The process has taken me much longer than anticipated and progress is slower than anticipated, but I'm incredibly excited to see all the wonderful images that have been submitted! There's been a great amount of interest from all over the world, including submissions from:  USA, Norway, Russia, Brazil, Czech Republic, Hawaii, Ukraine, Cambodia, Germany, South Africa, Australia, Canada, Philippines, Spain, England, Greece, India, etc.

In the meantime, if you'd like to be part of in the future, please drop me a note and let me know you're interested.  If you have any ideas or thoughts I'd love to hear your input. 

Evolution in real time. 

Cheers! Craig

Update // July 2014

Images are selected, photographers have been contacted, and pages are being compiled for the journal.  As life would have it, I've been inundated with lots of other photography projects that take priority over  I started this venture and had no idea it would take the amount of work I've already put into it...but I'm bound and determined to keep at it, albeit slow and steady.  

At the moment I'm facing somewhat of a dilemma - which printer to use.  I want to produce a quality publication, however I'm learning just how expensive quality can be.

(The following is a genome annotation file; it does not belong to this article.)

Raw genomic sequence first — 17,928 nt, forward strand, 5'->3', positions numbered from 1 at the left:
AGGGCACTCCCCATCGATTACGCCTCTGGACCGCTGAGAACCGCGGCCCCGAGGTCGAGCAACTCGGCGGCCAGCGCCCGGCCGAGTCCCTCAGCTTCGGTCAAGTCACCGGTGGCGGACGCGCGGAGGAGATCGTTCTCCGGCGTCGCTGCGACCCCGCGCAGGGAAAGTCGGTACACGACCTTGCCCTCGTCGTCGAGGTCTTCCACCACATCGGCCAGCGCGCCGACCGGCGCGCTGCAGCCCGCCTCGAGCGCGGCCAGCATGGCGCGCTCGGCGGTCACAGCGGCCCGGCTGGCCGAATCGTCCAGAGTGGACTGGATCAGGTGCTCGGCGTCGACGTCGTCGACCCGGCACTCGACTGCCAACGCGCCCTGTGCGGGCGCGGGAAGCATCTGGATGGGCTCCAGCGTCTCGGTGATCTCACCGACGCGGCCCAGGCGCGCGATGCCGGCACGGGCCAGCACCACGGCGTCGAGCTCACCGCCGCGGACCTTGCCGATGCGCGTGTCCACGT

At this point I may offer two print versions:

  1. Cheaper version that is available via online ordering directly through the printer (which was my original goal).
  2. More expensive version, that is of superior quality, but requires a minimum short-run order process (in other words, I need to collect orders and money before they can be printed).  They require a minimum of 5 copies to even place an order.  

Dealing with money and placing orders is something I really don't want to deal with, but the quality of the product keeps luring me back. 

It would work like this: I'll give all those who've been selected the option of ordering directly through the printer; and anyone who is interested in the quality version would submit an order to me where I would in turn place a single order to the quality printer.